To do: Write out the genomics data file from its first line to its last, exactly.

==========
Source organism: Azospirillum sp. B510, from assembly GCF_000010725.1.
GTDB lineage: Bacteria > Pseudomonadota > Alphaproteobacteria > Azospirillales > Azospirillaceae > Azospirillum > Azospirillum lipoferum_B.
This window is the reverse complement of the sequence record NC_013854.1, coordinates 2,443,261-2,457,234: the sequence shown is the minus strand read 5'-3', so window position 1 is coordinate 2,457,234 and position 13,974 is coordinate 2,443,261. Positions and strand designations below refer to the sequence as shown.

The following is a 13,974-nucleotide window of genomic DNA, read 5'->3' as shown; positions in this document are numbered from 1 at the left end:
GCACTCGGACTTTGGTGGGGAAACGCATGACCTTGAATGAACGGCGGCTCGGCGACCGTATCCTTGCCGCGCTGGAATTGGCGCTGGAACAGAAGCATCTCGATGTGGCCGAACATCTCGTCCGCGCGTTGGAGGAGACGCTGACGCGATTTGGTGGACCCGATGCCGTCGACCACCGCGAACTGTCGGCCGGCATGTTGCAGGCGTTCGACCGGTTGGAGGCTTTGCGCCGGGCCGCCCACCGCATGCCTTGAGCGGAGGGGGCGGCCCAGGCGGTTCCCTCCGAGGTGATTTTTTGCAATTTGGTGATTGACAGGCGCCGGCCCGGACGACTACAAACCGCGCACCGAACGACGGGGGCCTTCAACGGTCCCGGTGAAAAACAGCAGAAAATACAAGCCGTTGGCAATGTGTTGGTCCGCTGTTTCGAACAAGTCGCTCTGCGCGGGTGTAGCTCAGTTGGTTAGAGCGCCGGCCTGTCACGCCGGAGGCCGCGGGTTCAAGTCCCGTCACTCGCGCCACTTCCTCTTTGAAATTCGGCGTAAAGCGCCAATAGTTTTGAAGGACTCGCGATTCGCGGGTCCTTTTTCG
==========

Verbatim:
Source organism: Azospirillum sp. B510, from assembly GCF_000010725.1.
GTDB lineage: Bacteria > Pseudomonadota > Alphaproteobacteria > Azospirillales > Azospirillaceae > Azospirillum > Azospirillum lipoferum_B.
This window is the reverse complement of the sequence record NC_013854.1, coordinates 2,443,261-2,457,234: the sequence shown is the minus strand read 5'-3', so window position 1 is coordinate 2,457,234 and position 13,974 is coordinate 2,443,261. Positions and strand designations below refer to the sequence as shown.

The following is a 13,974-nucleotide window of genomic DNA, read 5'->3' as shown; positions in this document are numbered from 1 at the left end:
GCACTCGGACTTTGGTGGGGAAACGCATGACCTTGAATGAACGGCGGCTCGGCGACCGTATCCTTGCCGCGCTGGAATTGGCGCTGGAACAGAAGCATCTCGATGTGGCCGAACATCTCGTCCGCGCGTTGGAGGAGACGCTGACGCGATTTGGTGGACCCGATGCCGTCGACCACCGCGAACTGTCGGCCGGCATGTTGCAGGCGTTCGACCGGTTGGAGGCTTTGCGCCGGGCCGCCCACCGCATGCCTTGAGCGGAGGGGGCGGCCCAGGCGGTTCCCTCCGAGGTGATTTTTTGCAATTTGGTGATTGACAGGCGCCGGCCCGGACGACTACAAACCGCGCACCGAACGACGGGGGCCTTCAACGGTCCCGGTGAAAAACAGCAGAAAATACAAGCCGTTGGCAATGTGTTGGTCCGCTGTTTCGAACAAGTCGCTCTGCGCGGGTGTAGCTCAGTTGGTTAGAGCGCCGGCCTGTCACGCCGGAGGCCGCGGGTTCAAGTCCCGTCACTCGCGCCACTTCCTCTTTGAAATTCGGCGTAAAGCGCCAATAGTTTTGAAGGACTCGCGATTCGCGGGTCCTTTTTCG